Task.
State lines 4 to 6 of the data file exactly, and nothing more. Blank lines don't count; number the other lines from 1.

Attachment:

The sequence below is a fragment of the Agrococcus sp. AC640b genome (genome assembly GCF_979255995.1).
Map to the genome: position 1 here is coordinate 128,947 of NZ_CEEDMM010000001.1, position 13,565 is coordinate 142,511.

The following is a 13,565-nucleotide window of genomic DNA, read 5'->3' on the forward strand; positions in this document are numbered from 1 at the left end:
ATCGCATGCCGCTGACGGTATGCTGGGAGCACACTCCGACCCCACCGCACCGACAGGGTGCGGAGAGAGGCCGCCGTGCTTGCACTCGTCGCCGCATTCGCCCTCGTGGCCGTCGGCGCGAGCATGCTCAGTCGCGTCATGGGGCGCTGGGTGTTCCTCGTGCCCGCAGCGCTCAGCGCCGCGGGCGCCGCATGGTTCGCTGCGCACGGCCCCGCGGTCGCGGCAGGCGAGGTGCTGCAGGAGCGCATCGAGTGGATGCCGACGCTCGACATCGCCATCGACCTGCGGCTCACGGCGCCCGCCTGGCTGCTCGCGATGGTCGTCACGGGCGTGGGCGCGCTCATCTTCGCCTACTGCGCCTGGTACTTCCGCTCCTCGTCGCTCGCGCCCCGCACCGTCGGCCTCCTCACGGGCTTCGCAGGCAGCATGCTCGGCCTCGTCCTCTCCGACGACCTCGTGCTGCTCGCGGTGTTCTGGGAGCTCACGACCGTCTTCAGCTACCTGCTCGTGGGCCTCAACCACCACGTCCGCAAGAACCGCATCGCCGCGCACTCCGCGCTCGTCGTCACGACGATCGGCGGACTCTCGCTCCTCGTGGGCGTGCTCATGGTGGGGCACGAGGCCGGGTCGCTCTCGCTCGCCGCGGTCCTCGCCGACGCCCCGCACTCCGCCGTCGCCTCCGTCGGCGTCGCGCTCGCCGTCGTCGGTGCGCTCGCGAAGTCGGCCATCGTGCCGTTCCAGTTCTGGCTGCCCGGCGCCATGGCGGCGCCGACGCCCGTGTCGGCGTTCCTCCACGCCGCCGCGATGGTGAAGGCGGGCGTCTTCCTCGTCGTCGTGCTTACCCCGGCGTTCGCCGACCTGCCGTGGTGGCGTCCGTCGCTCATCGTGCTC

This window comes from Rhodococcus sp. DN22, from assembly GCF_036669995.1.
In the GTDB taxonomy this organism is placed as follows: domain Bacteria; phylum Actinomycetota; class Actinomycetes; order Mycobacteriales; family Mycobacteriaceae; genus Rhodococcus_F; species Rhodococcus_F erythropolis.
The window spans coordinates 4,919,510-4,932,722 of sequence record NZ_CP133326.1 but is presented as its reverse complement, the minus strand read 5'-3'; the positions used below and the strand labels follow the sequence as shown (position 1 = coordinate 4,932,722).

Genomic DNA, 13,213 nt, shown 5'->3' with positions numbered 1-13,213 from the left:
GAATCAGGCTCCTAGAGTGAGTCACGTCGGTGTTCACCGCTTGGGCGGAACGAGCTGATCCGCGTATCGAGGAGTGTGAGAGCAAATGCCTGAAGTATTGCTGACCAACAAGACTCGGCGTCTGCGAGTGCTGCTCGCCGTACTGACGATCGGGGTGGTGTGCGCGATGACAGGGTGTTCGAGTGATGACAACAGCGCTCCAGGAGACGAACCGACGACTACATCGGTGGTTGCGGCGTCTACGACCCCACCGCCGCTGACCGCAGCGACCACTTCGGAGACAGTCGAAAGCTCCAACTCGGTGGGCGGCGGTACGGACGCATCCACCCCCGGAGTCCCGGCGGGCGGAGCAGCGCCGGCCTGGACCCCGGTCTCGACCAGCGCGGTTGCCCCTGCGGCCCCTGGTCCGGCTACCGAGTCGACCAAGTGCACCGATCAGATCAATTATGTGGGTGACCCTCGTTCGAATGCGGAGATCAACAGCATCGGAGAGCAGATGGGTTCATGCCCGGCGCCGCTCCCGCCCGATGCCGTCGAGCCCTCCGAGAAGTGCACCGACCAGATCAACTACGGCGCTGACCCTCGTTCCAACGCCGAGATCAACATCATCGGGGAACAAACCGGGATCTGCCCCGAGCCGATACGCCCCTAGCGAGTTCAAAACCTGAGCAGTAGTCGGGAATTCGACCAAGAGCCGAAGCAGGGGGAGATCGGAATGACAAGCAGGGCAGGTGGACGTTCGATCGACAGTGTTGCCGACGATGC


ATCGCATGCCGCTGACGGTATGCTGGGAGCACACTCCGACCCCACCGCACCGACAGGGTGCGGAGAGAGGCCGCCGTGCTTGCACTCGTCGCCGCATTCGCCCTCGTGGCCGTCGGCGCGAGCATGCTCAGTCGCGTCATGGGGCGCTGGGTGTTCCTCGTGCCCGCAGCGCTCAGCGCCGCGGGCGCCGCATGGTTCGCTGCGCACGGCCCCGCGGTCGCGGCAGGCGAGGTGCTGCAGGAGCGCATCGAGTGGATGCCGACGCTCGACATCGCCATCGACCTGCGGCTCACGGCGCCCGCCTGGCTGCTCGCGATGGTCGTCACGGGCGTGGGCGCGCTCATCTTCGCCTACTGCGCCTGGTACTTCCGCTCCTCGTCGCTCGCGCCCCGCACCGTCGGCCTCCTCACGGGCTTCGCAGGCAGCATGCTCGGCCTCGTCCTCTCCGACGACCTCGTGCTGCTCGCGGTGTTCTGGGAGCTCACGACCGTCTTCAGCTACCTGCTCGTGGGCCTCAACCACCACGTCCGCAAGAACCGCATCGCCGCGCACTCCGCGCTCGTCGTCACGACGATCGGCGGACTCTCGCTCCTCGTGGGCGTGCTCATGGTGGGGCACGAGGCCGGGTCGCTCTCGCTCGCCGCGGTCCTCGCCGACGCCCCGCACTCCGCCGTCGCCTCCGTCGGCGTCGCGCTCGCCGTCGTCGGTGCGCTCGCGAAGTCGGCCATCGTGCCGTTCCAGTTCTGGCTGCCCGGCGCCATGGCGGCGCCGACGCCCGTGTCGGCGTTCCTCCACGCCGCCGCGATGGTGAAGGCGGGCGTCTTCCTCGTCGTCGTGCTTACCCCGGCGTTCGCCGACCTGCCGTGGTGGCGTCCGTCGCTCATCGTGCTC

This window comes from Rhodococcus sp. DN22, from assembly GCF_036669995.1.
In the GTDB taxonomy this organism is placed as follows: domain Bacteria; phylum Actinomycetota; class Actinomycetes; order Mycobacteriales; family Mycobacteriaceae; genus Rhodococcus_F; species Rhodococcus_F erythropolis.